Wednesday, April 17, 2024
HomeNewsA fairytale romance? No, child abuse

A fairytale romance? No, child abuse


TWENTY-year-old Briton Caroline Crouch was strangled in front of her 11-month-old daughter in her Athens home last month. Her husband Charalambos ‘Babis’ Anagnostopoulos, 33, told police that she had been murdered by burglars. He has now admitted that he killed her. 

It was hard not to see such a revelation coming after several articles in the days following Caroline’s death bizarrely gushed over the couple’s relationship. 

Anonymous quotes from those who know the couple included: ‘Their eyes met and it was love at first sight. Caroline was only 16 but Babis fell head over heels in love. He was a helicopter pilot and charming. They courted for two years until she was 18. And they married soon after she graduated from school.’ 

Why were so many of us keen to spin a fairy story narrative that involved a 30-year-old man ‘falling in love’ with a 16-year-old child?

Of course, human history has been riddled with inappropriate pairings, but we at least once had the excuse of our elementary understanding of psychology and biology. Whatever the law says (and it of course does note that a 16-year-old is not an adult in both Greece and the UK), scientists estimate that women mature mentally some time between the ages of 18 and 22, with men trailing along a few years later. Prior to this, the vast majority of our brains are simply not sufficiently developed to approach ‘adult’ relationships. 

It is, of course, one thing for teenagers to romance with those on their level, but any relationship between an adult and a teenager is bound to be tainted by a grave power imbalance tantamount to abuse, as it obviously was in the case of ‘Babis’ and Caroline.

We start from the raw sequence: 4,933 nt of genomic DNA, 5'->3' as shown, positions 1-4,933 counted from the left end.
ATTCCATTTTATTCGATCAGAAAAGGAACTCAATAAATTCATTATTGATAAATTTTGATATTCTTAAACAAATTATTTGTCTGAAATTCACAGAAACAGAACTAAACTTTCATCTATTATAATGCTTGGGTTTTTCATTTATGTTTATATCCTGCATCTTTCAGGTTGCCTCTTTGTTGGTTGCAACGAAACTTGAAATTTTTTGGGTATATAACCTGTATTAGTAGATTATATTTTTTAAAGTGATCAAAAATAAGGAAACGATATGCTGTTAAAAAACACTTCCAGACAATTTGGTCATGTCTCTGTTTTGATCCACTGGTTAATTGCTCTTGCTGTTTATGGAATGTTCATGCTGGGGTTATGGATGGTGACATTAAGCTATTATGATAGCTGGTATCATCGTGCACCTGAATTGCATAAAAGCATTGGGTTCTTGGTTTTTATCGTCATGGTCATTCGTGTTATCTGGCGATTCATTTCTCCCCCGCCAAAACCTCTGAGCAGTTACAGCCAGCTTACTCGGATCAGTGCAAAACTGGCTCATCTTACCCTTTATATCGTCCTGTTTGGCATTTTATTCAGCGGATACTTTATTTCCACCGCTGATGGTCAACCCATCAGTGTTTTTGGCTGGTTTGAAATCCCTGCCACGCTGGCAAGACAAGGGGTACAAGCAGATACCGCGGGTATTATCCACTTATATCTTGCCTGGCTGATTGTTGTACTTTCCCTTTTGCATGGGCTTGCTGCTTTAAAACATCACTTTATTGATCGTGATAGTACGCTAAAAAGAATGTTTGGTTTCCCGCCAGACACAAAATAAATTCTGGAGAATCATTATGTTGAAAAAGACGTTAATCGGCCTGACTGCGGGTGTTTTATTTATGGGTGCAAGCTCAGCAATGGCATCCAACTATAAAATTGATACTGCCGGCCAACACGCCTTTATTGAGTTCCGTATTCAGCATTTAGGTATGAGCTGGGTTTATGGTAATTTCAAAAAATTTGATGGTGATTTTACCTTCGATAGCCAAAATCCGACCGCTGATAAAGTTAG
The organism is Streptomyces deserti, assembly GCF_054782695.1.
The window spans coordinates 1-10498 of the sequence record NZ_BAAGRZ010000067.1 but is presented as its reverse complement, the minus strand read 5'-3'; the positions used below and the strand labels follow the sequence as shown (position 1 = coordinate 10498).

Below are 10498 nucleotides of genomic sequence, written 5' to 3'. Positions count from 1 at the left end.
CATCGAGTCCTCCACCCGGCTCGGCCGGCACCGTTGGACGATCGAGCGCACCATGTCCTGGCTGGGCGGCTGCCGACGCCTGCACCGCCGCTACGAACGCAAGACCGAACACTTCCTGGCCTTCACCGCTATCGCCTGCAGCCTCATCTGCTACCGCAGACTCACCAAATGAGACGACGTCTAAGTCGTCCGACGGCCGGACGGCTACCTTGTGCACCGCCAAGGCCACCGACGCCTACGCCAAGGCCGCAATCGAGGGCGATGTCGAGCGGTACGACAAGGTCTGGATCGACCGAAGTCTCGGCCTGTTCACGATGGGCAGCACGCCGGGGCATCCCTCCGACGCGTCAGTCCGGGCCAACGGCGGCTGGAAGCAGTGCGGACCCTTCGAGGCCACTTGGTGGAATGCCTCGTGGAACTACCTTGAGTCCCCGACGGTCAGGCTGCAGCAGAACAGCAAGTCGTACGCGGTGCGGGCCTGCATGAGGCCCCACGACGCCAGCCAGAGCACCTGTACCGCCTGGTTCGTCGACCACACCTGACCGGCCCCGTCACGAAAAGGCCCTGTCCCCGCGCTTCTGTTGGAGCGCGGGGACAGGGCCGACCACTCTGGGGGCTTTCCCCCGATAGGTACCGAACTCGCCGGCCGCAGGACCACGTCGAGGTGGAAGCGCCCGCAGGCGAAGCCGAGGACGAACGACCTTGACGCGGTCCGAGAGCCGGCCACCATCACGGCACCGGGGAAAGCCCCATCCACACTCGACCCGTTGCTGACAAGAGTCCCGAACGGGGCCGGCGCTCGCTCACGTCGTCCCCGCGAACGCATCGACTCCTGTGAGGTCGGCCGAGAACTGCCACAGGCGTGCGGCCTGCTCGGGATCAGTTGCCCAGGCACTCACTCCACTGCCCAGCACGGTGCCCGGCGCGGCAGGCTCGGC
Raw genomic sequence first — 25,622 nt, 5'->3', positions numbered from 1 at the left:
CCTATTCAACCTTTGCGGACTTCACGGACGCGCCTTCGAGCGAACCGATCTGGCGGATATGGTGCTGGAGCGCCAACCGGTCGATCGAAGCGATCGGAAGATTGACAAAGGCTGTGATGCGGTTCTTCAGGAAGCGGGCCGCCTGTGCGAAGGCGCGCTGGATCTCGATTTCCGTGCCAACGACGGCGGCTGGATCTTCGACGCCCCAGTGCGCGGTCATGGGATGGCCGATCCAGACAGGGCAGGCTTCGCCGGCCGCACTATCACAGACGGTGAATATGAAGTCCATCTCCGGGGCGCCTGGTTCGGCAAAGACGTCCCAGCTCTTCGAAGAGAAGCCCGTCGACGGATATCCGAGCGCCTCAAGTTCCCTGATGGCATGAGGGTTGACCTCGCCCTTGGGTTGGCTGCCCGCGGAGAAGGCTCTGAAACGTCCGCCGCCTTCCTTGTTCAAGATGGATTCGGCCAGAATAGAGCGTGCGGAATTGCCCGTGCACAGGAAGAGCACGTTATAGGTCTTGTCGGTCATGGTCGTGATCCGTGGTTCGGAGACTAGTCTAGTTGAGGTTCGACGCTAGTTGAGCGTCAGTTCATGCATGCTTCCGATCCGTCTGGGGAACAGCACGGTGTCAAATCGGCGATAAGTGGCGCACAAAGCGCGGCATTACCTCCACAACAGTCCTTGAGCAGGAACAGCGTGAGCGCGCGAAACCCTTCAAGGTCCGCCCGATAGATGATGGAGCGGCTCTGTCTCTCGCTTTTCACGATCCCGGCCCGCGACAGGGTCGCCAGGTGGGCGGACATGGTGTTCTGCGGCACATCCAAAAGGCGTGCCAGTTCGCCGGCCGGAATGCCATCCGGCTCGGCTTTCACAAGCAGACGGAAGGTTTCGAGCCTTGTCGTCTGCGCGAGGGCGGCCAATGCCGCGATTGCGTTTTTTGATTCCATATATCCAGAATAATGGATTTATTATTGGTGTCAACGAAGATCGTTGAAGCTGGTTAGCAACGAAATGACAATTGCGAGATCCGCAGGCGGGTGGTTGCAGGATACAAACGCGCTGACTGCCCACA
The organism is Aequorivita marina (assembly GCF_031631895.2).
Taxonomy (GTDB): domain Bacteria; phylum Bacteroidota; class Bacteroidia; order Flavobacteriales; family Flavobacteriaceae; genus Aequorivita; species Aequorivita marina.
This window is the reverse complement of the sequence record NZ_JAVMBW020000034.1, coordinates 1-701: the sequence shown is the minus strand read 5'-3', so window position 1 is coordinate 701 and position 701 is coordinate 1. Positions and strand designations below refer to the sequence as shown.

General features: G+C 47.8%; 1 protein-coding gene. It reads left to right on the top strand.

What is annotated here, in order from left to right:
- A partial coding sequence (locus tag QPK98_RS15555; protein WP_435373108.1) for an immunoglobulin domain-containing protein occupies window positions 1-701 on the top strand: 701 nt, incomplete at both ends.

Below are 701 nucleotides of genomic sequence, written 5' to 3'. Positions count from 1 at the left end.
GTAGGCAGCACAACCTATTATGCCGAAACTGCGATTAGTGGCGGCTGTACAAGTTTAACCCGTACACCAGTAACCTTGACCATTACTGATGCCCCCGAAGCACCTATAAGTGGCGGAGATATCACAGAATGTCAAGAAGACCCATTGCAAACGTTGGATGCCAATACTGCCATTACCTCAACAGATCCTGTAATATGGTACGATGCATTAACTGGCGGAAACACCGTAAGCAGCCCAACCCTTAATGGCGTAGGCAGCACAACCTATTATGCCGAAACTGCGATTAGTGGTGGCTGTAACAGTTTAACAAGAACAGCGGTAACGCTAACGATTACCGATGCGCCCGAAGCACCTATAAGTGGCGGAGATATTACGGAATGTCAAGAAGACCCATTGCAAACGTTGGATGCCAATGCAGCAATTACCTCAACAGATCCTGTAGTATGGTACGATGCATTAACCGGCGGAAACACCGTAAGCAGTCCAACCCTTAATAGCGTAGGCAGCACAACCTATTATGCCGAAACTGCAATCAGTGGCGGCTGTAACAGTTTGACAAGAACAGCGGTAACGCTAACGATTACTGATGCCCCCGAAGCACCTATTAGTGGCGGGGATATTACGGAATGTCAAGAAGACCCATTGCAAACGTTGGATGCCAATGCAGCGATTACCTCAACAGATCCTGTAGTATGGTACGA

Yet our routine ignoring of the fact that teenagers are not ‘young adults’ but children is perhaps an inevitable follow-along from our tendency to vest complete autonomy in children à la Rousseau.

If Anagnostopoulos’s pursuit of a 16-year-old girl had not been socially sanctioned as ‘charming’, but immediately treated as abuse, he might have never had the opportunity to infiltrate her life and bring it to such a tragic end.

When we begin to act as if teenagers can be neatly planted into the adult world, as we are prone to doing with ‘child star’ celebrities with similarly dire consequences, we do not ‘liberate’ them, but shun our parental and communal safeguarding responsibilities and cast them out into an adult world where they are not safe, and do not belong.

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Georgia Leatherdale-Gilholy
Georgia Leatherdale-Gilholy
Georgia is a graduate student at University College London, who writes on a variety of political and cultural topics. Follow her on Twitter @lggiorgia.

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